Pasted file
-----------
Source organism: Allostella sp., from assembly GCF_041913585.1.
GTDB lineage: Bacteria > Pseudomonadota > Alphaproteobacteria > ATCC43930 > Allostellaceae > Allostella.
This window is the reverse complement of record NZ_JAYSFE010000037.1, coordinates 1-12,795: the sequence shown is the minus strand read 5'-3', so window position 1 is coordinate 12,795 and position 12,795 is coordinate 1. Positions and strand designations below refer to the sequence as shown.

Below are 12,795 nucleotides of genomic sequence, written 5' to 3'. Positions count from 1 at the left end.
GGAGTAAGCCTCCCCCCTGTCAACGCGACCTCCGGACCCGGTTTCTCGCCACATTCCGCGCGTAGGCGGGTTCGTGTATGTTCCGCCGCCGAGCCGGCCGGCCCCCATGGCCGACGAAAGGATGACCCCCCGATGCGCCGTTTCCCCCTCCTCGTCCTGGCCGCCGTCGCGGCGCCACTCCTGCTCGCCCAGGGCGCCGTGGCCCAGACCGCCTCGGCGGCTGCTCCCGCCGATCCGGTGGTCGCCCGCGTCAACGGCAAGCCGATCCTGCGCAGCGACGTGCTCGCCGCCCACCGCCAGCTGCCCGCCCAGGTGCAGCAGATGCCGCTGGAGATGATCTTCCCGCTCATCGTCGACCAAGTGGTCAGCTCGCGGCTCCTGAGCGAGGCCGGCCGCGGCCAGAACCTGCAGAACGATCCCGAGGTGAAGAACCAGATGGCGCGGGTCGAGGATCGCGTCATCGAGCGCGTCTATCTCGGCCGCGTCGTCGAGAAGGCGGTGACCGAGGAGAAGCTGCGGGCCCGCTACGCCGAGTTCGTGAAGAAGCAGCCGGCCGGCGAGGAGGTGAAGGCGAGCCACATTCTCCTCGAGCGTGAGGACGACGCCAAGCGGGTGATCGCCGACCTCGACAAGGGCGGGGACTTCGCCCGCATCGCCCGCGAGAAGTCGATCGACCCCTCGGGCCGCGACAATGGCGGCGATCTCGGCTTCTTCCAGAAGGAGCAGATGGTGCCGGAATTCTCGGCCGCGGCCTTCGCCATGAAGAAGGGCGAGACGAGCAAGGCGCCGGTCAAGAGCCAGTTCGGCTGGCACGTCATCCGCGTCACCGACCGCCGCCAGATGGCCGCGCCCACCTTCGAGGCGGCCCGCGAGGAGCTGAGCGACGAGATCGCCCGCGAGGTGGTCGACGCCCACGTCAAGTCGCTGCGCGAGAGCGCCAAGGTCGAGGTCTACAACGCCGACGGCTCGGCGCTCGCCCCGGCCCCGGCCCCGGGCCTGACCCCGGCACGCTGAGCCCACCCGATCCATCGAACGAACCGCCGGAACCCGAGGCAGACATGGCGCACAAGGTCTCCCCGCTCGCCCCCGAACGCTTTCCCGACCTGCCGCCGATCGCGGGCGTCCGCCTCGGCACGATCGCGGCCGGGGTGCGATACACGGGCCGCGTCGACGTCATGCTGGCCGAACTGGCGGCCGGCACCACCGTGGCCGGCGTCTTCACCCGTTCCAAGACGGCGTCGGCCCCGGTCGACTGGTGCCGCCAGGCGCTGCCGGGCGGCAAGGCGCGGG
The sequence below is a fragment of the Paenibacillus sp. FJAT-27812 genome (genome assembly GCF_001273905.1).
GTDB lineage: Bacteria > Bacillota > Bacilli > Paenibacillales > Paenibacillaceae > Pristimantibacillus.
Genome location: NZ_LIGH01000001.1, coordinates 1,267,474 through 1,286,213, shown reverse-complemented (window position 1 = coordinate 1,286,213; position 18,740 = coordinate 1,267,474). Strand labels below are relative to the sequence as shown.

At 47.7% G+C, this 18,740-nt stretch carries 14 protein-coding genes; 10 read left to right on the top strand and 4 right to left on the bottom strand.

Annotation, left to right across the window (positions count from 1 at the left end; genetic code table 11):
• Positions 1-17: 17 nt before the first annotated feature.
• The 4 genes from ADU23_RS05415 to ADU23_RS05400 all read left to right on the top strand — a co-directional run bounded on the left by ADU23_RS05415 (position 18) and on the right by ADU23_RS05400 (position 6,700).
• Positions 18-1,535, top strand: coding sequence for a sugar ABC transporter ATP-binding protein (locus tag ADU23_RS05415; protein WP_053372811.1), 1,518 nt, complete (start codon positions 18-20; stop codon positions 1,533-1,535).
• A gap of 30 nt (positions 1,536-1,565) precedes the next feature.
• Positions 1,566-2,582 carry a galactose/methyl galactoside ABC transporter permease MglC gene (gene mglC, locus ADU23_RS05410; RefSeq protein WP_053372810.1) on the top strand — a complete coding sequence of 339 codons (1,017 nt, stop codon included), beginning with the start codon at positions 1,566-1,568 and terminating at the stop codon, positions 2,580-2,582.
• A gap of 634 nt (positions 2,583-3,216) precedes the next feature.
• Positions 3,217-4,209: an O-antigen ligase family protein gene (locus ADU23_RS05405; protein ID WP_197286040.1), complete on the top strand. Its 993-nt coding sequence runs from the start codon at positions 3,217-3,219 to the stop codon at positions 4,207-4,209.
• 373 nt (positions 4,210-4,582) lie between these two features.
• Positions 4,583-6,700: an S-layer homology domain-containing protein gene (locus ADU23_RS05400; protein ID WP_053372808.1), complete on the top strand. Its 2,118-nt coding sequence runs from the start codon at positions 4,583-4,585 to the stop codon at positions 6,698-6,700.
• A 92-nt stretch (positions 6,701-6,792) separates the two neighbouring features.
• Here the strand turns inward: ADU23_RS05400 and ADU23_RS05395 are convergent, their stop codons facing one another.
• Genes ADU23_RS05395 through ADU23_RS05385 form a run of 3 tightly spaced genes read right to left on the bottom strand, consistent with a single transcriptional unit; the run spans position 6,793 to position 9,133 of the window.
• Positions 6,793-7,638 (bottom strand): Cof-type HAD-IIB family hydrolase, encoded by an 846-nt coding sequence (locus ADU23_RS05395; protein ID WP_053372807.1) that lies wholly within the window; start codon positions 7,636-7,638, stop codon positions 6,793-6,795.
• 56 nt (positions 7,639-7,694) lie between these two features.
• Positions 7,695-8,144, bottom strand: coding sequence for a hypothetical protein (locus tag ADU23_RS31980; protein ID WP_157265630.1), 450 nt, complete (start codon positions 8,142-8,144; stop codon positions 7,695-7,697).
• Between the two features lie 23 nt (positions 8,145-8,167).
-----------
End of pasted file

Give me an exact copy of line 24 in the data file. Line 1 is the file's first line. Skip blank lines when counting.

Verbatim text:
• 56 nt (positions 7,639-7,694) lie between these two features.